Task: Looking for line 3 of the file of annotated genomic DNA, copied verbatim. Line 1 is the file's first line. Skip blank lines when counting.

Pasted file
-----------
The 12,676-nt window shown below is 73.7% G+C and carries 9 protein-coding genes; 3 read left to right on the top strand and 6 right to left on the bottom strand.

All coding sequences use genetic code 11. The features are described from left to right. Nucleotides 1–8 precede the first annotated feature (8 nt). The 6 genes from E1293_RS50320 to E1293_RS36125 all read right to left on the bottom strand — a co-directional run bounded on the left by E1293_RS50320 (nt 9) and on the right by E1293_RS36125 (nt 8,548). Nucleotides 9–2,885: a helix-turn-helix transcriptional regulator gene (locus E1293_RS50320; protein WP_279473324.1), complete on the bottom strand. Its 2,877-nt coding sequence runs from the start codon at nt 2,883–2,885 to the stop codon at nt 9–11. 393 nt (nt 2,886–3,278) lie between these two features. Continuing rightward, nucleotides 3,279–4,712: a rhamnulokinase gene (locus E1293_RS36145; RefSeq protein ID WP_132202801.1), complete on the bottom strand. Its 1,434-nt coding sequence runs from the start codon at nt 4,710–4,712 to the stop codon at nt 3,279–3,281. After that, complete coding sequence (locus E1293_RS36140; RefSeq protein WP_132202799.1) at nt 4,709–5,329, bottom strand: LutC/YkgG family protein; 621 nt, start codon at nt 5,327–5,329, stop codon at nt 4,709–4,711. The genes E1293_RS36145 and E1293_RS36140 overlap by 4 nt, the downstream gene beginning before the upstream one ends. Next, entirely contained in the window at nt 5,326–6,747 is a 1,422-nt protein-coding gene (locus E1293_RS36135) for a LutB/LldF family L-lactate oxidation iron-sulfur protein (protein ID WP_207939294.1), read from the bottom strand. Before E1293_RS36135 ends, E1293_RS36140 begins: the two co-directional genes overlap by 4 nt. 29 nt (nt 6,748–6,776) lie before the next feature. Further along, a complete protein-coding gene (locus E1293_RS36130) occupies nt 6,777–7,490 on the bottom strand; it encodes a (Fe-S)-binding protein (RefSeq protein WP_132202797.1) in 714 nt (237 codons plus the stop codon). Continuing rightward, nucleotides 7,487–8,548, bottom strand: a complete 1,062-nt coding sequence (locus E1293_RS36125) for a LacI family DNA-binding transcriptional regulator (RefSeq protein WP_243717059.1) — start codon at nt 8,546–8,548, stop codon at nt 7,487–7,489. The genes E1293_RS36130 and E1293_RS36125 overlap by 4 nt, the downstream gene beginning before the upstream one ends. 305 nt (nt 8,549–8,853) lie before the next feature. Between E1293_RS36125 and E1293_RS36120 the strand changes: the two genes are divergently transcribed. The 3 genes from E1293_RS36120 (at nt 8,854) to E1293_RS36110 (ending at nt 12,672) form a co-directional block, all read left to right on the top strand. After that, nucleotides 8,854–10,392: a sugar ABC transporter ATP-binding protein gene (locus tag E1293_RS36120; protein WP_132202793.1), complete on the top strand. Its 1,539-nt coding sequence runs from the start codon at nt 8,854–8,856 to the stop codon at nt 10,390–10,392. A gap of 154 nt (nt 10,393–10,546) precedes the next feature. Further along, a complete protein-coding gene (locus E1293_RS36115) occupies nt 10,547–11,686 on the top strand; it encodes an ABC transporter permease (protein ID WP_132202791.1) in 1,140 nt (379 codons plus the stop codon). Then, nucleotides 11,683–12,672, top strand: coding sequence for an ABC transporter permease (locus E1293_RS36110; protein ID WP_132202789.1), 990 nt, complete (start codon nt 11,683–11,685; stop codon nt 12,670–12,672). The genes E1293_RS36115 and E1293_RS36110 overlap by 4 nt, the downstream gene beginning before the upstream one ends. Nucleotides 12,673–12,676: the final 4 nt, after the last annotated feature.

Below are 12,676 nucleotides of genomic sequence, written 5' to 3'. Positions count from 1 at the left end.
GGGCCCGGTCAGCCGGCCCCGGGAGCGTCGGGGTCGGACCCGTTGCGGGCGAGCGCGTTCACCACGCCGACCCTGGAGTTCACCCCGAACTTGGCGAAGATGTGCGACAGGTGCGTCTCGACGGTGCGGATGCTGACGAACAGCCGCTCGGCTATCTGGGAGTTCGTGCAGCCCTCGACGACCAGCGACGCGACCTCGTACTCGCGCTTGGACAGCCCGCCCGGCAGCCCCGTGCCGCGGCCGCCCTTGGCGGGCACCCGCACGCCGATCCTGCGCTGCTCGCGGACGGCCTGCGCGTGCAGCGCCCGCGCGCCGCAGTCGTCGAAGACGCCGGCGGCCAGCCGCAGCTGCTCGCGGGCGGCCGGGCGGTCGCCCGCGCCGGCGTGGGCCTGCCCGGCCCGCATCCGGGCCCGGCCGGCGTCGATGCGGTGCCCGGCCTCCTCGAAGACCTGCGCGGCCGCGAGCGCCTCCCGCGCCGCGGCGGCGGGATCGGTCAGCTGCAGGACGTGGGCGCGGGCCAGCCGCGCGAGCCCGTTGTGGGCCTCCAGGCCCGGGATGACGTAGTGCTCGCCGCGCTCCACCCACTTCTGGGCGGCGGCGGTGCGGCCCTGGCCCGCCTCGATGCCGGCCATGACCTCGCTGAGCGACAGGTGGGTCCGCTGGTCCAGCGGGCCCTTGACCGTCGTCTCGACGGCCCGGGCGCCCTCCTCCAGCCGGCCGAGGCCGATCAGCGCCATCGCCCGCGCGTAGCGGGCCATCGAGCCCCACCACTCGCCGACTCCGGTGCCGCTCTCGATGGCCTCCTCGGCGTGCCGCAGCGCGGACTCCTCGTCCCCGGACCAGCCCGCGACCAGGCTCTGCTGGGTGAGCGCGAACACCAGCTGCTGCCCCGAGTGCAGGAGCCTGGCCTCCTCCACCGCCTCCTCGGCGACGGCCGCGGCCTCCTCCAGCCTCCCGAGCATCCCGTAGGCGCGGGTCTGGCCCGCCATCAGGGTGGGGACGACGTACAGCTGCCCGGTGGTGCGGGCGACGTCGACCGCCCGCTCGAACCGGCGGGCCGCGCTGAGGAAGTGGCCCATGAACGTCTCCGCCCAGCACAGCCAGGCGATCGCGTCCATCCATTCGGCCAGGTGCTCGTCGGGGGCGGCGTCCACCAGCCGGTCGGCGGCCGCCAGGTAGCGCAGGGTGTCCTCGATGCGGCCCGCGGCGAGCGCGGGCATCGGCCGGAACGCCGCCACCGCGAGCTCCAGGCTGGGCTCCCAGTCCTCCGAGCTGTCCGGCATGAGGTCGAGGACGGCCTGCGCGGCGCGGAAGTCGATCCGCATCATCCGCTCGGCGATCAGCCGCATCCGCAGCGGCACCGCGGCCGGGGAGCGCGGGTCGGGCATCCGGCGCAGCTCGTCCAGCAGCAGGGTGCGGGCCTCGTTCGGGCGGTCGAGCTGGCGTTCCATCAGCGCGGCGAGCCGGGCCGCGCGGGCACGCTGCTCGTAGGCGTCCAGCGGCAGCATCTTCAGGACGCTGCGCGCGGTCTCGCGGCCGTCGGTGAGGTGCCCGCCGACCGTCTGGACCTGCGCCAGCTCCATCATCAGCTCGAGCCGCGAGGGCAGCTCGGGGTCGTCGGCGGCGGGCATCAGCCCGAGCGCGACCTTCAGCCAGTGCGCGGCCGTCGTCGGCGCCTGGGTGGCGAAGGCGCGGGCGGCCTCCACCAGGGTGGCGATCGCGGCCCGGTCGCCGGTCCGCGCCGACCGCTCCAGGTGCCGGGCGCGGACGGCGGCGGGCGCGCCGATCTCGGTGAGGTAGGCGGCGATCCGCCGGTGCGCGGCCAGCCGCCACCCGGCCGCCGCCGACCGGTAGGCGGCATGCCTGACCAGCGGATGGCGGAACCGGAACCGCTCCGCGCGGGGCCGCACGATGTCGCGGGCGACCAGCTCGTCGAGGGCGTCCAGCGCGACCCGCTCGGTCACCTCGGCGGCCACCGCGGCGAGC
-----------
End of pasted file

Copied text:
Below are 12,676 nucleotides of genomic sequence, written 5' to 3'. Positions count from 1 at the left end.